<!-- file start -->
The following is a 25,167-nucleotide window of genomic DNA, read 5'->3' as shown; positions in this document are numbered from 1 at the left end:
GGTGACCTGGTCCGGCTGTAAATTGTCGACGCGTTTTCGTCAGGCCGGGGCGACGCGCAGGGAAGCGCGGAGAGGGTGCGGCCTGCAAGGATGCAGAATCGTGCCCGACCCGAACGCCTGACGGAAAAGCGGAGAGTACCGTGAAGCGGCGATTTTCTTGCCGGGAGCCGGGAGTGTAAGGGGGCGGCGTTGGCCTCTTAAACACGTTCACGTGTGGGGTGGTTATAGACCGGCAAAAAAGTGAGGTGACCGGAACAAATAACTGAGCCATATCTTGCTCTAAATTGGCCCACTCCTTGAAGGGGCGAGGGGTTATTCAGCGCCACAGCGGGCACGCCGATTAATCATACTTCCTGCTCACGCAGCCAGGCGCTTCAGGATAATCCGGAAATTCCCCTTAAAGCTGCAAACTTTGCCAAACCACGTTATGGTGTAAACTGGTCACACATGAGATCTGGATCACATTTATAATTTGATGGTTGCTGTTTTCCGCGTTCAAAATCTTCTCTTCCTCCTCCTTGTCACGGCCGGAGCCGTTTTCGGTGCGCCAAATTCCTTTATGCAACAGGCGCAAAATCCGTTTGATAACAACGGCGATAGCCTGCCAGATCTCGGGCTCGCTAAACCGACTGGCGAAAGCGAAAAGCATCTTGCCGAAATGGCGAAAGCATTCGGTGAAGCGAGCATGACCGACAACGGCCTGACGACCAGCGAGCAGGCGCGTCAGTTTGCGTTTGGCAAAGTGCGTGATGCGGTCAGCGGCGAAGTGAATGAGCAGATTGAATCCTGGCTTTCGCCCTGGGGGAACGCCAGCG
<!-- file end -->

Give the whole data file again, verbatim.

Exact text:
The following is a 25,167-nucleotide window of genomic DNA, read 5'->3' as shown; positions in this document are numbered from 1 at the left end:
GGTGACCTGGTCCGGCTGTAAATTGTCGACGCGTTTTCGTCAGGCCGGGGCGACGCGCAGGGAAGCGCGGAGAGGGTGCGGCCTGCAAGGATGCAGAATCGTGCCCGACCCGAACGCCTGACGGAAAAGCGGAGAGTACCGTGAAGCGGCGATTTTCTTGCCGGGAGCCGGGAGTGTAAGGGGGCGGCGTTGGCCTCTTAAACACGTTCACGTGTGGGGTGGTTATAGACCGGCAAAAAAGTGAGGTGACCGGAACAAATAACTGAGCCATATCTTGCTCTAAATTGGCCCACTCCTTGAAGGGGCGAGGGGTTATTCAGCGCCACAGCGGGCACGCCGATTAATCATACTTCCTGCTCACGCAGCCAGGCGCTTCAGGATAATCCGGAAATTCCCCTTAAAGCTGCAAACTTTGCCAAACCACGTTATGGTGTAAACTGGTCACACATGAGATCTGGATCACATTTATAATTTGATGGTTGCTGTTTTCCGCGTTCAAAATCTTCTCTTCCTCCTCCTTGTCACGGCCGGAGCCGTTTTCGGTGCGCCAAATTCCTTTATGCAACAGGCGCAAAATCCGTTTGATAACAACGGCGATAGCCTGCCAGATCTCGGGCTCGCTAAACCGACTGGCGAAAGCGAAAAGCATCTTGCCGAAATGGCGAAAGCATTCGGTGAAGCGAGCATGACCGACAACGGCCTGACGACCAGCGAGCAGGCGCGTCAGTTTGCGTTTGGCAAAGTGCGTGATGCGGTCAGCGGCGAAGTGAATGAGCAGATTGAATCCTGGCTTTCGCCCTGGGGGAACGCCAGCG